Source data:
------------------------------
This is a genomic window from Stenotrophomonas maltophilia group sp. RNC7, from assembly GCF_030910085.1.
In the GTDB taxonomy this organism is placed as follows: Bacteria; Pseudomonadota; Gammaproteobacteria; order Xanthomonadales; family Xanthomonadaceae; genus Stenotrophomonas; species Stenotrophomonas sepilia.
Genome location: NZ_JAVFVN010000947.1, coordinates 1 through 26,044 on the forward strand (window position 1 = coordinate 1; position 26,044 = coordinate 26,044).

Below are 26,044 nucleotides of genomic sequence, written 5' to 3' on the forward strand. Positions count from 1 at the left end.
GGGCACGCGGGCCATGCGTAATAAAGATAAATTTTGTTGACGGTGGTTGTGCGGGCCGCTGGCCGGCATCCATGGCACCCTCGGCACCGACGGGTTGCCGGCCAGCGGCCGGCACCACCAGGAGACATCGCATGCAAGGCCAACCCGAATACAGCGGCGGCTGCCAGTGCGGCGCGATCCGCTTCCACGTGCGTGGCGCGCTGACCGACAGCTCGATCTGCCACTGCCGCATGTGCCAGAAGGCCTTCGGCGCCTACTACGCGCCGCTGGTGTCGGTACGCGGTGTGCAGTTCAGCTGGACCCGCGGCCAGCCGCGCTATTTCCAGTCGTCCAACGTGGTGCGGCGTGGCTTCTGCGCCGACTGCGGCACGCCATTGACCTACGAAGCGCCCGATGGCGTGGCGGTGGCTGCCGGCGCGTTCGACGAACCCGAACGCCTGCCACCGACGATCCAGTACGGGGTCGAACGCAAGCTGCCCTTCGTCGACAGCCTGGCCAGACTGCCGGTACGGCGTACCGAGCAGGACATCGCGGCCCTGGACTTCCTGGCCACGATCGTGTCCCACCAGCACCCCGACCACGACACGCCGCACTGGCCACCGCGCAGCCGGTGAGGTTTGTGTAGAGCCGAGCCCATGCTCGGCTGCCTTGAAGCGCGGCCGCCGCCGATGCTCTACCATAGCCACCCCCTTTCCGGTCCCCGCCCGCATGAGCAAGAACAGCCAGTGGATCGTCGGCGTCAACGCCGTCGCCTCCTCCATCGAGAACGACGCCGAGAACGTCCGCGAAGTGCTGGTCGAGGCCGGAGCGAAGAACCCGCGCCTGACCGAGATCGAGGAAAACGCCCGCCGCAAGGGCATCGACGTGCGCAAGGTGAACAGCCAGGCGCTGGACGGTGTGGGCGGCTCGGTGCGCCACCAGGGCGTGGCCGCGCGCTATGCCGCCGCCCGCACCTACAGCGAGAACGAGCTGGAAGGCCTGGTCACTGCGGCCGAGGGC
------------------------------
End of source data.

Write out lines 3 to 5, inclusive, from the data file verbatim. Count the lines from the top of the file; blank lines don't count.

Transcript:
Genome location: NZ_JAVFVN010000947.1, coordinates 1 through 26,044 on the forward strand (window position 1 = coordinate 1; position 26,044 = coordinate 26,044).

Below are 26,044 nucleotides of genomic sequence, written 5' to 3' on the forward strand. Positions count from 1 at the left end.
GGGCACGCGGGCCATGCGTAATAAAGATAAATTTTGTTGACGGTGGTTGTGCGGGCCGCTGGCCGGCATCCATGGCACCCTCGGCACCGACGGGTTGCCGGCCAGCGGCCGGCACCACCAGGAGACATCGCATGCAAGGCCAACCCGAATACAGCGGCGGCTGCCAGTGCGGCGCGATCCGCTTCCACGTGCGTGGCGCGCTGACCGACAGCTCGATCTGCCACTGCCGCATGTGCCAGAAGGCCTTCGGCGCCTACTACGCGCCGCTGGTGTCGGTACGCGGTGTGCAGTTCAGCTGGACCCGCGGCCAGCCGCGCTATTTCCAGTCGTCCAACGTGGTGCGGCGTGGCTTCTGCGCCGACTGCGGCACGCCATTGACCTACGAAGCGCCCGATGGCGTGGCGGTGGCTGCCGGCGCGTTCGACGAACCCGAACGCCTGCCACCGACGATCCAGTACGGGGTCGAACGCAAGCTGCCCTTCGTCGACAGCCTGGCCAGACTGCCGGTACGGCGTACCGAGCAGGACATCGCGGCCCTGGACTTCCTGGCCACGATCGTGTCCCACCAGCACCCCGACCACGACACGCCGCACTGGCCACCGCGCAGCCGGTGAGGTTTGTGTAGAGCCGAGCCCATGCTCGGCTGCCTTGAAGCGCGGCCGCCGCCGATGCTCTACCATAGCCACCCCCTTTCCGGTCCCCGCCCGCATGAGCAAGAACAGCCAGTGGATCGTCGGCGTCAACGCCGTCGCCTCCTCCATCGAGAACGACGCCGAGAACGTCCGCGAAGTGCTGGTCGAGGCCGGAGCGAAGAACCCGCGCCTGACCGAGATCGAGGAAAACGCCCGCCGCAAGGGCATCGACGTGCGCAAGGTGAACAGCCAGGCGCTGGACGGTGTGGGCGGCTCGGTGCGCCACCAGGGCGTGGCCGCGCGCTATGCCGCCGCCCGCACCTACAGCGAGAACGAGCTGGAAGGCCTGGTCACTGCGGCCGAGGGC